Career Expectations of Millennials and Why You Should Care

I’m still taken aback when I interview someone for a position and very early in the conversation they ask what I have to offer in the way of future career opportunities, promotion prospects and further education funding (or a similar career-oriented phrase). Invariably this ‘someone’ is in their twenties. These are great questions but am I being old fashioned about the timing? Is it wrong for an applicant to be figuring out if their career development needs are going to be met at this organisation before I have decided they are the person I want to hire?  Or do I just need to better understand what’s important to the Millennial generation?  Are they really any different than Gen X or Baby Boomers in what they want from the world of work?


The term Millennials is generally used for individuals born between the mid-1980s and 2000. They are a sizable demographic in the workforce already and by 2020 will make up over a third of the global workforce.  This is being accelerated by an aging population that is leaving the workforce at an ever increasing rate. But are the Millennials really any different?


On the surface it would seem not; ‘alignment with organisation’s values’ and ‘career opportunities at the organisation’ show up in study after study as the top drivers of engagement regardless of age demographic.  But Millennials specifically say they would prioritise the sense of purpose around people rather than growth or profit maximisation, according to the 2016 Deloitte Millennial survey.  So perhaps the values are different.


A recent study on Millennial Careers by ManpowerGroup shows that Millennials understand the need for continuous professional skill development to remain employable. Ninety-six percent want lifelong learning and four out of five say the opportunity to learn a new skill is a top factor when considering a new job.  It should not come as a surprise that Millennials are redefining job security as career security.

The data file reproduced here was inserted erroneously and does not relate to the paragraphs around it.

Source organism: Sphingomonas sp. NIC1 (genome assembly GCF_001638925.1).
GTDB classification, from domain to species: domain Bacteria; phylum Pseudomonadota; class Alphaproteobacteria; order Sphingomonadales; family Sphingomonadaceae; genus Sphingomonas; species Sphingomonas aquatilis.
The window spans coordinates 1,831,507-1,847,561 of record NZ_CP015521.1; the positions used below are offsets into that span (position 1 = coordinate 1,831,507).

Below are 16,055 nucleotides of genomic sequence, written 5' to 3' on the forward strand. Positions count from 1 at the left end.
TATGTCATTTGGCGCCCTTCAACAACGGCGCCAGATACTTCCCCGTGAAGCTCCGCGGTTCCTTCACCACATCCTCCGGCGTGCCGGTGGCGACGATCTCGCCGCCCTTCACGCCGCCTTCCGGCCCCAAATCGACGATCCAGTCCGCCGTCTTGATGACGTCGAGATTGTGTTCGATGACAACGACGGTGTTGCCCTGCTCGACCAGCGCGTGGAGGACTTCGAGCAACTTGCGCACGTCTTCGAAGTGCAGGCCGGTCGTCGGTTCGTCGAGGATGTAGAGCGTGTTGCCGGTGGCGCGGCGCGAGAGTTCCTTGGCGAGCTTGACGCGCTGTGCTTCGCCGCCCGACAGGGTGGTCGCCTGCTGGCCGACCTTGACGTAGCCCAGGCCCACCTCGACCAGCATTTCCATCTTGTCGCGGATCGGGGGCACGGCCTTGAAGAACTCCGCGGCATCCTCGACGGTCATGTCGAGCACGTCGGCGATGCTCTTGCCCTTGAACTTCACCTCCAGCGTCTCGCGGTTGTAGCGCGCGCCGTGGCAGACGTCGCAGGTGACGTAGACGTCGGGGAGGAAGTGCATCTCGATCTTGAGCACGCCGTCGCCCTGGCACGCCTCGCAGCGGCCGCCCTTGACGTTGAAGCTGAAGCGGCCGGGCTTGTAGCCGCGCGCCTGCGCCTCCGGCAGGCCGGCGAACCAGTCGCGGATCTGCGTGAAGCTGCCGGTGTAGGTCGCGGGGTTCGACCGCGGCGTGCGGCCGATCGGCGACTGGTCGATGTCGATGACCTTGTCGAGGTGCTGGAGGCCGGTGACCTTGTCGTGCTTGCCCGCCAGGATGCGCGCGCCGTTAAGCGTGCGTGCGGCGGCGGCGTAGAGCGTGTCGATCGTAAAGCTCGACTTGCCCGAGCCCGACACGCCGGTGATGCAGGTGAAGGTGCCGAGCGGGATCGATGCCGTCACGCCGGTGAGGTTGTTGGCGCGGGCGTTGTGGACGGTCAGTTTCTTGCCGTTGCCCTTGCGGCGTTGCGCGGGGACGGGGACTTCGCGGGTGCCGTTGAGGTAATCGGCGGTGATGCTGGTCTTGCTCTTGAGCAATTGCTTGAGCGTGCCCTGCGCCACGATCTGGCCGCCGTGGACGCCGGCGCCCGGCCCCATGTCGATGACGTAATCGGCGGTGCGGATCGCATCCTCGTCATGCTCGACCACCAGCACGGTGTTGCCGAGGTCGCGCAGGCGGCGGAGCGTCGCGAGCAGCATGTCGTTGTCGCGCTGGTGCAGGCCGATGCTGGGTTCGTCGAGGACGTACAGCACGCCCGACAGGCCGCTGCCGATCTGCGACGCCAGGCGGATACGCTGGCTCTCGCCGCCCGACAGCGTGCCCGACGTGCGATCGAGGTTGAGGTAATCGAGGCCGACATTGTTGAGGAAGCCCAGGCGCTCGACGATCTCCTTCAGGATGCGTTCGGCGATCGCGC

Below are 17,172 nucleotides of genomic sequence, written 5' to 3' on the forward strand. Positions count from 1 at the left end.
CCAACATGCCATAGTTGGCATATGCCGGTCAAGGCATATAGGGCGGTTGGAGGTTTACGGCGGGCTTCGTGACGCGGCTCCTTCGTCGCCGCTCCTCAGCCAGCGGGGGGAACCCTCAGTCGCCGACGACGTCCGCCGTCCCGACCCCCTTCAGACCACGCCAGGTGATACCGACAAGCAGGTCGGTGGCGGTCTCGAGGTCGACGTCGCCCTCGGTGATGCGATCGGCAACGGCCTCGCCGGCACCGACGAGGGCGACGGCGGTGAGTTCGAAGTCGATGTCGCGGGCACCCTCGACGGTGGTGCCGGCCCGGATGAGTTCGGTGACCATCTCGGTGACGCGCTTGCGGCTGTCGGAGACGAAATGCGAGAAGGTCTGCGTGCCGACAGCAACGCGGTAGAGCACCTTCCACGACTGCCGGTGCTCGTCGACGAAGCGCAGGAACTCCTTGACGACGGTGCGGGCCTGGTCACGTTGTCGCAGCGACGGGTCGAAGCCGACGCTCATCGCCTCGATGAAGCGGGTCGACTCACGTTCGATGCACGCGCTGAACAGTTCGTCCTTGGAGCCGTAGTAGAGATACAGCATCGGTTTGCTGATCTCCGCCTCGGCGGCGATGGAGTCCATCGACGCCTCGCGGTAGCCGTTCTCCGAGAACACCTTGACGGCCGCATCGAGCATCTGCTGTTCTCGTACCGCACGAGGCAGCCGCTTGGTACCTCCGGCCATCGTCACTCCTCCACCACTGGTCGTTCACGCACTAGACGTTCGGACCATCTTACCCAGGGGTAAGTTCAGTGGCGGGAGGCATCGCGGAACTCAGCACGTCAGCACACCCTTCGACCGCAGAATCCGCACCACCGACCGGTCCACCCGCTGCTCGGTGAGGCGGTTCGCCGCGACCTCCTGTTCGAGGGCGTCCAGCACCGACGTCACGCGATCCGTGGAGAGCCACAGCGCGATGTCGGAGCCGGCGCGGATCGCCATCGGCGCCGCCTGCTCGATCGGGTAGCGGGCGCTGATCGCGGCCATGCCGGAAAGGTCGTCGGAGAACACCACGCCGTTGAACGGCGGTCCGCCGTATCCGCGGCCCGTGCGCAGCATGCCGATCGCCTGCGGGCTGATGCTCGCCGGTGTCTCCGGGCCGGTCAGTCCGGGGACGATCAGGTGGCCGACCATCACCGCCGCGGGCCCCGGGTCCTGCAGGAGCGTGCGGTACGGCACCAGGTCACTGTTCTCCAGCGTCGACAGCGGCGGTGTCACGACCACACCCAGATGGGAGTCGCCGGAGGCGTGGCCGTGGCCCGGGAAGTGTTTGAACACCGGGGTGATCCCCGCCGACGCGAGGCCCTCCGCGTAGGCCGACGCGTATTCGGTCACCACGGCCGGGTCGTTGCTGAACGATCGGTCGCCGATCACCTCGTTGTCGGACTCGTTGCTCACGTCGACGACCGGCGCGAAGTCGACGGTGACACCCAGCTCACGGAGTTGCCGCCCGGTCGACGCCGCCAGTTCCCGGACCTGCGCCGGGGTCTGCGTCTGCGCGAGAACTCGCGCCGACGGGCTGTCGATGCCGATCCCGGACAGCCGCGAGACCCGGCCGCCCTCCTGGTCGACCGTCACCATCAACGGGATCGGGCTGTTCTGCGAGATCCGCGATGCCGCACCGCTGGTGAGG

And they are confident in that assertion – a full sixty-two percent believe that if they lost their main source of income tomorrow they would find equally good or better work within three months. No wonder they want to know what know about the development opportunities I’m going to provide. As in-demand talent drives the shift towards a more individual-focused job market, development opportunities, training and clear career paths that improve employee engagement become crucial. As traditional career ladders give way to the career lattice, a higher proportion of Millennials know that the right experiences, learning and growth opportunities help them navigate individual-focused careers.


So maybe on reflection it’s good that I’m asked early on. Attracting and retaining talent is a two-way process after all and I better have a clearly articulated proposition on what I have to offer too.